The museum was incredibly crowded because they offered free admission to everyone on their last days. I slid in and out of the groups of people to see photography exhibits, dystopian architecture drawings, and even some Matisse before I drifted into the rooms of abstract paintings. My dad was primarily an abstract painter and was incredibly influenced by Richard Diebenkorn (who just so happened to live the Bay Area for a large chunk of his life and so his paintings are found all over around here). Going into the museum, I was worried that I would be flooded with memories of my dad, but the way that the museum was arranged, I got distracted and kind of got lulled into a false sense of security. That is, until I went through a room of nothing but Clyfford Still and then, bam, turned my head to see this Rothko:

No. 14, picture from Wikipedia

I don't know if it was the radiating orange glow or the sudden realization that I was in a room full of my dad's idols, but tears flooded my eyes and I had to turn around and sit down on a bench in front of a Clyfford Still to minimize the number of people who saw me breakdown. 

On one hand, it's wonderful to have an artist father since he left so much of himself behind for us to cherish forever. On the other hand, knowing what inspired him and having his work at hand makes for a lot of gut punching moments of sadness. 

Diebenkorn's daughter is giving a lecture in a few weeks to kick off a special Diebenkorn exhibit at the De Young Museum. My dad would have killed to attend these events and so I am planning to go and enjoy the experiences, regardless of the potential tears I will cry and how much of a tool I'll make myself look. Maybe I'll even manage to tell Diebenkorn's daughter about how inspired my dad was by her dad and bond over being daughters of artists.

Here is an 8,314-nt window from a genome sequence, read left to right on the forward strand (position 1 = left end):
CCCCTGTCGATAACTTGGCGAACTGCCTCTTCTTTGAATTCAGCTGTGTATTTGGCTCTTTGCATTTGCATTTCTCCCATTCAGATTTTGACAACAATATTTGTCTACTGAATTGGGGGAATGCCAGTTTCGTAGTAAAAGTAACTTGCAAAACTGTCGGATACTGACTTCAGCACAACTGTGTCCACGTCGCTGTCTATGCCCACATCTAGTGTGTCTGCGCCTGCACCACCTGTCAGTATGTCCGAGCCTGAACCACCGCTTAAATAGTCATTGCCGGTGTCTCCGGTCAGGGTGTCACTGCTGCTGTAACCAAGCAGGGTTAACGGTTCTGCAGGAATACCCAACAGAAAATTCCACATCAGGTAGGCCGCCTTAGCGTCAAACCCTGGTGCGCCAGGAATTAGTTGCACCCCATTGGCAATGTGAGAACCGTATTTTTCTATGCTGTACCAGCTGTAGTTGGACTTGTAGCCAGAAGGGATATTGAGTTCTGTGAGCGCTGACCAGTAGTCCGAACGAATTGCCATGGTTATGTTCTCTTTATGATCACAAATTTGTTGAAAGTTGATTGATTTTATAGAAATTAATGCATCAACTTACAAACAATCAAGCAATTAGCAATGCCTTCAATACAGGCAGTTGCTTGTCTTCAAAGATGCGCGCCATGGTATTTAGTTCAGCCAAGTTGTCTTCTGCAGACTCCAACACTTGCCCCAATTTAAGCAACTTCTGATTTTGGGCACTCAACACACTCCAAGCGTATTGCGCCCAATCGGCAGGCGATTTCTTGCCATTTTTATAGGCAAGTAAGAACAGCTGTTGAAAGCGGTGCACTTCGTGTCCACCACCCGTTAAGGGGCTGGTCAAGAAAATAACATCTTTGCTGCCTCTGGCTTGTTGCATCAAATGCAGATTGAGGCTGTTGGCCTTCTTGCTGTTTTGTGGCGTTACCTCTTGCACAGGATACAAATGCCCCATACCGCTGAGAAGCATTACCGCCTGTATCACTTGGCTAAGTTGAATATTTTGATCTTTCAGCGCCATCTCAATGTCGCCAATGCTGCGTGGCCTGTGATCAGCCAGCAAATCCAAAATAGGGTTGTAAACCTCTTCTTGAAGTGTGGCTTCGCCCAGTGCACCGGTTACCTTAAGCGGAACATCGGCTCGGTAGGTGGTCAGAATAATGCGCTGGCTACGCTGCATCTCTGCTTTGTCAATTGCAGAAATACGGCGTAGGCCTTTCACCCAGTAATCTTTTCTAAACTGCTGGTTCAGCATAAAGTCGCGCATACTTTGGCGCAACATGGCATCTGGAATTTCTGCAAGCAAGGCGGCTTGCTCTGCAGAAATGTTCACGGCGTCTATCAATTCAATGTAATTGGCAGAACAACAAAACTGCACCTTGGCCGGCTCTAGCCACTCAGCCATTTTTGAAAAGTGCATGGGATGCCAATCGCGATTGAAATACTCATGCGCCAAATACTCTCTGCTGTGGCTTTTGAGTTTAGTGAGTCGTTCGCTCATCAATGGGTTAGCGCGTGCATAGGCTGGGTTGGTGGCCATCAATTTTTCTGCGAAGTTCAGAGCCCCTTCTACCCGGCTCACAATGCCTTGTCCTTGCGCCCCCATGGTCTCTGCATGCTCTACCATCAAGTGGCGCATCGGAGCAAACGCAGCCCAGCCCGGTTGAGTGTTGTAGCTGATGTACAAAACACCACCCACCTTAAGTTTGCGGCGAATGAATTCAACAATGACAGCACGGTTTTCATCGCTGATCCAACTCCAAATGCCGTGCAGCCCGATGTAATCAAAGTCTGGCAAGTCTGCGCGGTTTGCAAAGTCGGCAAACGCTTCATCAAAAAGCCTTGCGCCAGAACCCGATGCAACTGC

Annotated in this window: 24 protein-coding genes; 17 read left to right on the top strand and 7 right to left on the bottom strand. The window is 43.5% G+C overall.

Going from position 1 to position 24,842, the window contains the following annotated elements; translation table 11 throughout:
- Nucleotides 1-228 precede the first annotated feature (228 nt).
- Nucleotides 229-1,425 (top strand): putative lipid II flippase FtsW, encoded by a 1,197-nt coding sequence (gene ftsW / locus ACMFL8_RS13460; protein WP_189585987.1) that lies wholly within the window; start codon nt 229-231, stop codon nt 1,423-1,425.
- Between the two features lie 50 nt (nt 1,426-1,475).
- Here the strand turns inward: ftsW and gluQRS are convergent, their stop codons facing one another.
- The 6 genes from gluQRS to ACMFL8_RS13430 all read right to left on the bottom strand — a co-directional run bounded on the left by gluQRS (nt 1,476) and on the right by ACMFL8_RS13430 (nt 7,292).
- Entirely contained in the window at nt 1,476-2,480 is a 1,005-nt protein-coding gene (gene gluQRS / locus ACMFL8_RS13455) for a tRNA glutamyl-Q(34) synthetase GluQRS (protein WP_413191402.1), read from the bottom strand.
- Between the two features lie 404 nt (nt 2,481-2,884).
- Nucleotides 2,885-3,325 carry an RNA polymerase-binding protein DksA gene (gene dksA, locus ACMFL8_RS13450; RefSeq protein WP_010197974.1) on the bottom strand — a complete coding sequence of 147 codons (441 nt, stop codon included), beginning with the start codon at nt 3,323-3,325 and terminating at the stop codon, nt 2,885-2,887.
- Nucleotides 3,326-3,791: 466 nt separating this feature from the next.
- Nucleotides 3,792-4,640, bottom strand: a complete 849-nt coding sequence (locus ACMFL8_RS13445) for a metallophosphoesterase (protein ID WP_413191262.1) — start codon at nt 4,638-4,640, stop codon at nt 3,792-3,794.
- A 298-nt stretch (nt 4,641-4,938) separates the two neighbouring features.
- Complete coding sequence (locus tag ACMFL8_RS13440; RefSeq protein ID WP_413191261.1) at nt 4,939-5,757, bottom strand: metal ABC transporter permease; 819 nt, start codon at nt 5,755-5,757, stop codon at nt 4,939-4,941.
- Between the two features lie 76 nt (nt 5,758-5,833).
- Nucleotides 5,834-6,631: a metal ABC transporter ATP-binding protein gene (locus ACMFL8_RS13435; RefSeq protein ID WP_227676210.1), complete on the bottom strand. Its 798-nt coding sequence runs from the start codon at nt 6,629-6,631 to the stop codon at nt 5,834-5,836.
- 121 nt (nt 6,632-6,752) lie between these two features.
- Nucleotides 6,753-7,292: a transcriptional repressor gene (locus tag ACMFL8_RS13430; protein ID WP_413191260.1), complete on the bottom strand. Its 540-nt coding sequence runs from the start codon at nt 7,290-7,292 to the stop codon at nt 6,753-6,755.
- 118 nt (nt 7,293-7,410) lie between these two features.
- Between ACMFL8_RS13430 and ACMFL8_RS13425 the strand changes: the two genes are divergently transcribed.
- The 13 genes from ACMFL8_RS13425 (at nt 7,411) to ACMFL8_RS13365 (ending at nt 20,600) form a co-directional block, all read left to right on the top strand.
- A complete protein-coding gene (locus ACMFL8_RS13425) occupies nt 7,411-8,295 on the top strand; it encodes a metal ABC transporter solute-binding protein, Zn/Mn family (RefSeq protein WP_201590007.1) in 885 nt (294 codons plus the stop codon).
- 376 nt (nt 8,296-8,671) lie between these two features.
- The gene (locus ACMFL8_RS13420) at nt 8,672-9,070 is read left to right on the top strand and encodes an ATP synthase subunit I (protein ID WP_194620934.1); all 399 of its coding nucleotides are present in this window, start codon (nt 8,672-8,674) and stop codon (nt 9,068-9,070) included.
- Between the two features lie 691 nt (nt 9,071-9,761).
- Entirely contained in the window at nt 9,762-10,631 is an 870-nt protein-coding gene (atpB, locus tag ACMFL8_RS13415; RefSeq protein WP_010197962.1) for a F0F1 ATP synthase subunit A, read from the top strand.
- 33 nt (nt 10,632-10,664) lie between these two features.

Monday, June 3, 2013

Life happenings

by pocait via Flickr
So, how was May for you guys? May was a bit of a tough month for me because having a birthday so close to losing a parent is pretty damn hard. I had many friends and family members reach out and make me feel special, so it wasn't a complete downer. Also, after visiting Boston for my conference, I was able to spread my dad's ashes with my brother, sister in law, and extended family. While it was harder than I thought it would be, I was able to find some closure through the act and mourn properly, so it was a necessary step in this whole process. Work's been stressing me out and will continue to be very stressful this week. June is looking like it's got some potential, so hopefully this summer won't be a complete loss.

On to some fun links I found this month:

This butt poking gif found on Twitter made me laugh.

Have a bunch of memberships that offer discounts at different places, but it's hard to remember them or keep them straight? This writeup at Lifehacker about Larky, a website that reminds you of the discounts you're entitled to, might be of interest.

A collection of 10 obscure museums around the world.

What not to say to a librarian. Hint: avoid Dewey Decimal jokes.

Sexy men and adorable cats imitating each other? Yes, please.

Gorgeous aerial footage of San Francisco.

To remember if/when I visit LA: an ultimate cheapskate guide to Los Angeles.